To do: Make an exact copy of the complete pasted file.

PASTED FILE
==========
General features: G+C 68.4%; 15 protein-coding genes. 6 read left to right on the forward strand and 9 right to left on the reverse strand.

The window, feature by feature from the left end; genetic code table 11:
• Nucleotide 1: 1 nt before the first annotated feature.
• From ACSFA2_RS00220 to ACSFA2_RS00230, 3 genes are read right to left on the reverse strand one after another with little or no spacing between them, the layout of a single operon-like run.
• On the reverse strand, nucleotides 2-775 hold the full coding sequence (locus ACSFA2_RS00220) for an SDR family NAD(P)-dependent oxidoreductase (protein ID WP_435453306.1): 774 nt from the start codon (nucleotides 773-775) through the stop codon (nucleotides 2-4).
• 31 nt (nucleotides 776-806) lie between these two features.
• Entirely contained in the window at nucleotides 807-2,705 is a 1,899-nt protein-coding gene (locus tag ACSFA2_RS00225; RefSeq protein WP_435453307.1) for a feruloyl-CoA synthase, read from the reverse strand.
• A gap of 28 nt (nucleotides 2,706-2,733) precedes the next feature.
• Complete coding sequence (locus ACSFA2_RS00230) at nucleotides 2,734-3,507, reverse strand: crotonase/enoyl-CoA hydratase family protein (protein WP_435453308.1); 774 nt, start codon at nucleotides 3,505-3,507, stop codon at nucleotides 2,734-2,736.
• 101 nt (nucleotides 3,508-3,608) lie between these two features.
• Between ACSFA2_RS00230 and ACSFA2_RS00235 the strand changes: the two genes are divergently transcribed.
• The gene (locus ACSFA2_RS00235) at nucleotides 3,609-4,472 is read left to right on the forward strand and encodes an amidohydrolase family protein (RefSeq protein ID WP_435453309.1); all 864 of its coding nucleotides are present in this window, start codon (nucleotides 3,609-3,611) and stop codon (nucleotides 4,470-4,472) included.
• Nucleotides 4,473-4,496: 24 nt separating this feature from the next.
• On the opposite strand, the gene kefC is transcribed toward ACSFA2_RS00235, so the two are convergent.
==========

General features: G+C 68.4%; 15 protein-coding genes. 6 read left to right on the forward strand and 9 right to left on the reverse strand.

The window, feature by feature from the left end; genetic code table 11:
• Nucleotide 1: 1 nt before the first annotated feature.
• From ACSFA2_RS00220 to ACSFA2_RS00230, 3 genes are read right to left on the reverse strand one after another with little or no spacing between them, the layout of a single operon-like run.
• On the reverse strand, nucleotides 2-775 hold the full coding sequence (locus ACSFA2_RS00220) for an SDR family NAD(P)-dependent oxidoreductase (protein ID WP_435453306.1): 774 nt from the start codon (nucleotides 773-775) through the stop codon (nucleotides 2-4).
• 31 nt (nucleotides 776-806) lie between these two features.
• Entirely contained in the window at nucleotides 807-2,705 is a 1,899-nt protein-coding gene (locus tag ACSFA2_RS00225; RefSeq protein WP_435453307.1) for a feruloyl-CoA synthase, read from the reverse strand.
• A gap of 28 nt (nucleotides 2,706-2,733) precedes the next feature.
• Complete coding sequence (locus ACSFA2_RS00230) at nucleotides 2,734-3,507, reverse strand: crotonase/enoyl-CoA hydratase family protein (protein WP_435453308.1); 774 nt, start codon at nucleotides 3,505-3,507, stop codon at nucleotides 2,734-2,736.
• 101 nt (nucleotides 3,508-3,608) lie between these two features.
• Between ACSFA2_RS00230 and ACSFA2_RS00235 the strand changes: the two genes are divergently transcribed.
• The gene (locus ACSFA2_RS00235) at nucleotides 3,609-4,472 is read left to right on the forward strand and encodes an amidohydrolase family protein (RefSeq protein ID WP_435453309.1); all 864 of its coding nucleotides are present in this window, start codon (nucleotides 3,609-3,611) and stop codon (nucleotides 4,470-4,472) included.
• Nucleotides 4,473-4,496: 24 nt separating this feature from the next.
• On the opposite strand, the gene kefC is transcribed toward ACSFA2_RS00235, so the two are convergent.